That little blue verification checkmark goes a long way, too; if possible, you should definitely try to get one for all your business accounts.
Keep Your Page Active
As alluded to earlier, one of the biggest challenges of using social media for business is how much competition there is, not just for conversions but for a user’s attention. It’s not enough to just sign up for a social media account, put a link to your main website in the About section, and then leave it at that. You have to constantly be reminding users that you exist.
Try thinking of your social media account as a free daily newsletter that you’re sending out to your target audience. Social media posts make it simple and instantaneous to update customers about the products or services you offer, upcoming events, sales, and other news items.
Unlike a newsletter, though, social media is a two-way street. Making the most of your social media accounts means not just advertising to users, but actively engaging with them. There are many ways of doing that: responding to user comments, holding contests and giveaways, creating user polls, etc.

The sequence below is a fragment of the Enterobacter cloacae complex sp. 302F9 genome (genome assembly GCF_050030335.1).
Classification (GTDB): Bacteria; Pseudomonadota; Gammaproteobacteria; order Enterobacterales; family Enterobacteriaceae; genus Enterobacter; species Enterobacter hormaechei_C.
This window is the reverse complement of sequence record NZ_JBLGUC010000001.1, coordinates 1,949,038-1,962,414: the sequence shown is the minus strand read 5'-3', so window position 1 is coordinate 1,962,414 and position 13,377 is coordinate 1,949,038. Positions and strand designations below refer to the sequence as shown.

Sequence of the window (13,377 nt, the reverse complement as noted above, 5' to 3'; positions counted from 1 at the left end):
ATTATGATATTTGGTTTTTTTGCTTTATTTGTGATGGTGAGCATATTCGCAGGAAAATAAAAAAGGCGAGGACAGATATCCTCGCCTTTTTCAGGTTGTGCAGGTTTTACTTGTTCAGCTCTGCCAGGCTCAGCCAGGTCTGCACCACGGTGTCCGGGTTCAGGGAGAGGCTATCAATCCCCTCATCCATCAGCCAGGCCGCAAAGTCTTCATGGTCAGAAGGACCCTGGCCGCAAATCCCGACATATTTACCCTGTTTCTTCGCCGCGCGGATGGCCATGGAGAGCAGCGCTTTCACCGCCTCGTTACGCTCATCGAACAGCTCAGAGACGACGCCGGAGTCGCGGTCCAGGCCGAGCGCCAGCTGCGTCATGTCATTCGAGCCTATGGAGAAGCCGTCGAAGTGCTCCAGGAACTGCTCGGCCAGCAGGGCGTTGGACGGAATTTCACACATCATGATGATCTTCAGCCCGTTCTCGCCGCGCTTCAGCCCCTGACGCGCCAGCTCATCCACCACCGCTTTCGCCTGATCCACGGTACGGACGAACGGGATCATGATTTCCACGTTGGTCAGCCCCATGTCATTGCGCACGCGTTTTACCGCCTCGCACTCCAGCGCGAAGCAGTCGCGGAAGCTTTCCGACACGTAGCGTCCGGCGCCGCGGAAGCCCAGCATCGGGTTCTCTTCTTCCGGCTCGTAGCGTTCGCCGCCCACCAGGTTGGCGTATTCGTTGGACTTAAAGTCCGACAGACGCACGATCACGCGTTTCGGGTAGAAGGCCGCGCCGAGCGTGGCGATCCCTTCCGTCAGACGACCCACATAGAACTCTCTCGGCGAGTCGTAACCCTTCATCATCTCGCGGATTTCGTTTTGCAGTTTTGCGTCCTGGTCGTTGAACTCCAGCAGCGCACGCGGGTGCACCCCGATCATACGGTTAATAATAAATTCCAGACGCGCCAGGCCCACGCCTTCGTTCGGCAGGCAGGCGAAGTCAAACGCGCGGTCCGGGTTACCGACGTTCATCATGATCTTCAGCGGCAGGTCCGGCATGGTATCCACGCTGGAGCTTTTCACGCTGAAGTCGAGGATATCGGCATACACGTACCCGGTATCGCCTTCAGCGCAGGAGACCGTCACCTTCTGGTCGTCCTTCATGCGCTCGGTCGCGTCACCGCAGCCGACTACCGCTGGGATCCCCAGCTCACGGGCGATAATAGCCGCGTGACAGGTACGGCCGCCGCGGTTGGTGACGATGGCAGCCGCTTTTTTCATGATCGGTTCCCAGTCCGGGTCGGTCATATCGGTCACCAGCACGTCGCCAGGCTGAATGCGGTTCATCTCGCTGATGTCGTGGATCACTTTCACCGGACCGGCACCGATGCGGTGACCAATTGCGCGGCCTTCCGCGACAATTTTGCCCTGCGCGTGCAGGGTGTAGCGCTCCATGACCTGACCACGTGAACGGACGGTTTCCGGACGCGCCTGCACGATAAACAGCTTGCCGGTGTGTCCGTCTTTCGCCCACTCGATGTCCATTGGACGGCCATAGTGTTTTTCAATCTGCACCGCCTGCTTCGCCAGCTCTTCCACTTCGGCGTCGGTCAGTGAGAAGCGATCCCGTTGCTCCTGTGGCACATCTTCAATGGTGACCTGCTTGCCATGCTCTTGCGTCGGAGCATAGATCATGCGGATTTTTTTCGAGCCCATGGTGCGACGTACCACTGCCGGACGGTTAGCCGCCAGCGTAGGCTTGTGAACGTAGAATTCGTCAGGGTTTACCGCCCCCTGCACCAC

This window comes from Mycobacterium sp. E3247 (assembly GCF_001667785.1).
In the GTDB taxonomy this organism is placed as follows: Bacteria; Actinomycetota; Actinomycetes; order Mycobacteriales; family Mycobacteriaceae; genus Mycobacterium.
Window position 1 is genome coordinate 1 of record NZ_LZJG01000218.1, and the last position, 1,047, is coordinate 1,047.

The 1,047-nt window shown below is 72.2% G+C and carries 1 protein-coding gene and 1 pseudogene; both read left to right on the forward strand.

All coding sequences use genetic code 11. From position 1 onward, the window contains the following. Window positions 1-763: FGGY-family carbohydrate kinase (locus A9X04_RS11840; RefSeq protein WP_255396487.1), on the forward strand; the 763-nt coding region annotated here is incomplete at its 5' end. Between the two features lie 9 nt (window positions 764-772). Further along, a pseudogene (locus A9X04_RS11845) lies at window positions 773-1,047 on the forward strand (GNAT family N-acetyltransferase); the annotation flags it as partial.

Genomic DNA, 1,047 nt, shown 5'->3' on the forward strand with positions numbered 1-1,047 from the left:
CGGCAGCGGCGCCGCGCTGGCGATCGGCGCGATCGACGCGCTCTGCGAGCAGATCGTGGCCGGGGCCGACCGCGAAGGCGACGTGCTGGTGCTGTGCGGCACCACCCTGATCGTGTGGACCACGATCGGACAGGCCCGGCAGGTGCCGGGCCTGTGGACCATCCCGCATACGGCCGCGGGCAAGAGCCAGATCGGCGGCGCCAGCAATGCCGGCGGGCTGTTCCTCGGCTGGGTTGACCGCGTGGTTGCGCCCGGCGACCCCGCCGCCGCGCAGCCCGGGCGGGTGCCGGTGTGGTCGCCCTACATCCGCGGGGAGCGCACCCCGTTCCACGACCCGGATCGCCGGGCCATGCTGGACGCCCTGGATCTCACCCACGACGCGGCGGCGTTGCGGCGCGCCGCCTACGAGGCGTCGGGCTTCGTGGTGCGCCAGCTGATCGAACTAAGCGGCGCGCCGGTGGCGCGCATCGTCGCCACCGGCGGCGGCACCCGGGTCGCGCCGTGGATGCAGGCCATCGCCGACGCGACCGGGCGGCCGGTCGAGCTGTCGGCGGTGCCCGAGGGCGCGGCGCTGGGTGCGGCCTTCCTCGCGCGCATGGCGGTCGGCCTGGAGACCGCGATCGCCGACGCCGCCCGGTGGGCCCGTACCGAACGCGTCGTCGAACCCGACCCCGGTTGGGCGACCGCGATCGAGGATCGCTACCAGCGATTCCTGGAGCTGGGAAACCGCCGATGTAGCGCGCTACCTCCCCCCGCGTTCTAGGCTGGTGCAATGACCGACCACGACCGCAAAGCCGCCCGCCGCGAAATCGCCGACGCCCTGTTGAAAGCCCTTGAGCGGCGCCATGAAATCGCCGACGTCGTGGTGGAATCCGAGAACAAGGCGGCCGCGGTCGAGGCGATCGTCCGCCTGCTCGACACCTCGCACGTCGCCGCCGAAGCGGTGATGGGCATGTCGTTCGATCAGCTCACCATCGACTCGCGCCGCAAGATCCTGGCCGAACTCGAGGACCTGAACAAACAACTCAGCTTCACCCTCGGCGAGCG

One easy but effective vehicle for user engagement is to simply share customer posts that relate to your business in some way. These can be product reviews, pictures of people using your services, or just people saying “hey, this is cool” or “I’m excited about this.”
The great thing about retweets and other forms of post-sharing is that it essentially allows you to turn user-generated content into marketing materials. In a way, social media can be a constantly replenished supply of user testimonials, which you can then use to promote your brand through positive word-of-mouth.